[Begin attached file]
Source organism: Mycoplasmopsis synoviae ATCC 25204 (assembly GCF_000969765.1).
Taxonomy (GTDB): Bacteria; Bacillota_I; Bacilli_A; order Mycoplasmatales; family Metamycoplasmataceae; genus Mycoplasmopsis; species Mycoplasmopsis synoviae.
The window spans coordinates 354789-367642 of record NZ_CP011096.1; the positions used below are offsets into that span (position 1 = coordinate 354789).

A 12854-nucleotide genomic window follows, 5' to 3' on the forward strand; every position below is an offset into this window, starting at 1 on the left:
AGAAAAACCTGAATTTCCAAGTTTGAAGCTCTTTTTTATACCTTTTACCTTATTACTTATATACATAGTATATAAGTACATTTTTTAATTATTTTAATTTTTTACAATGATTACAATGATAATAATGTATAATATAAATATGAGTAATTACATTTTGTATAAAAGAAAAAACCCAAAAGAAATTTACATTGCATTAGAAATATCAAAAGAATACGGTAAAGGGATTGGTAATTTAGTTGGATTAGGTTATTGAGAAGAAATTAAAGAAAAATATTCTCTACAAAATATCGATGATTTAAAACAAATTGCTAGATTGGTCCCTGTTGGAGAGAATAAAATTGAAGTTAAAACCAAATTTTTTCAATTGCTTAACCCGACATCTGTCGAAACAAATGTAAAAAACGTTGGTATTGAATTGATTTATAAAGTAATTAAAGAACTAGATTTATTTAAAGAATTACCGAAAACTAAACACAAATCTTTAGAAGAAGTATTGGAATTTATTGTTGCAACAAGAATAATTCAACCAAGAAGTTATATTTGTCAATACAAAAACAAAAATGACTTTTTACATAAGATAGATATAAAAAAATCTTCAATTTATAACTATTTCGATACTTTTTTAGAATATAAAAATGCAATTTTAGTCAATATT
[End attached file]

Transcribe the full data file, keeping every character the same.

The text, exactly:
Source organism: Mycoplasmopsis synoviae ATCC 25204 (assembly GCF_000969765.1).
Taxonomy (GTDB): Bacteria; Bacillota_I; Bacilli_A; order Mycoplasmatales; family Metamycoplasmataceae; genus Mycoplasmopsis; species Mycoplasmopsis synoviae.
The window spans coordinates 354789-367642 of record NZ_CP011096.1; the positions used below are offsets into that span (position 1 = coordinate 354789).

A 12854-nucleotide genomic window follows, 5' to 3' on the forward strand; every position below is an offset into this window, starting at 1 on the left:
AGAAAAACCTGAATTTCCAAGTTTGAAGCTCTTTTTTATACCTTTTACCTTATTACTTATATACATAGTATATAAGTACATTTTTTAATTATTTTAATTTTTTACAATGATTACAATGATAATAATGTATAATATAAATATGAGTAATTACATTTTGTATAAAAGAAAAAACCCAAAAGAAATTTACATTGCATTAGAAATATCAAAAGAATACGGTAAAGGGATTGGTAATTTAGTTGGATTAGGTTATTGAGAAGAAATTAAAGAAAAATATTCTCTACAAAATATCGATGATTTAAAACAAATTGCTAGATTGGTCCCTGTTGGAGAGAATAAAATTGAAGTTAAAACCAAATTTTTTCAATTGCTTAACCCGACATCTGTCGAAACAAATGTAAAAAACGTTGGTATTGAATTGATTTATAAAGTAATTAAAGAACTAGATTTATTTAAAGAATTACCGAAAACTAAACACAAATCTTTAGAAGAAGTATTGGAATTTATTGTTGCAACAAGAATAATTCAACCAAGAAGTTATATTTGTCAATACAAAAACAAAAATGACTTTTTACATAAGATAGATATAAAAAAATCTTCAATTTATAACTATTTCGATACTTTTTTAGAATATAAAAATGCAATTTTAGTCAATATT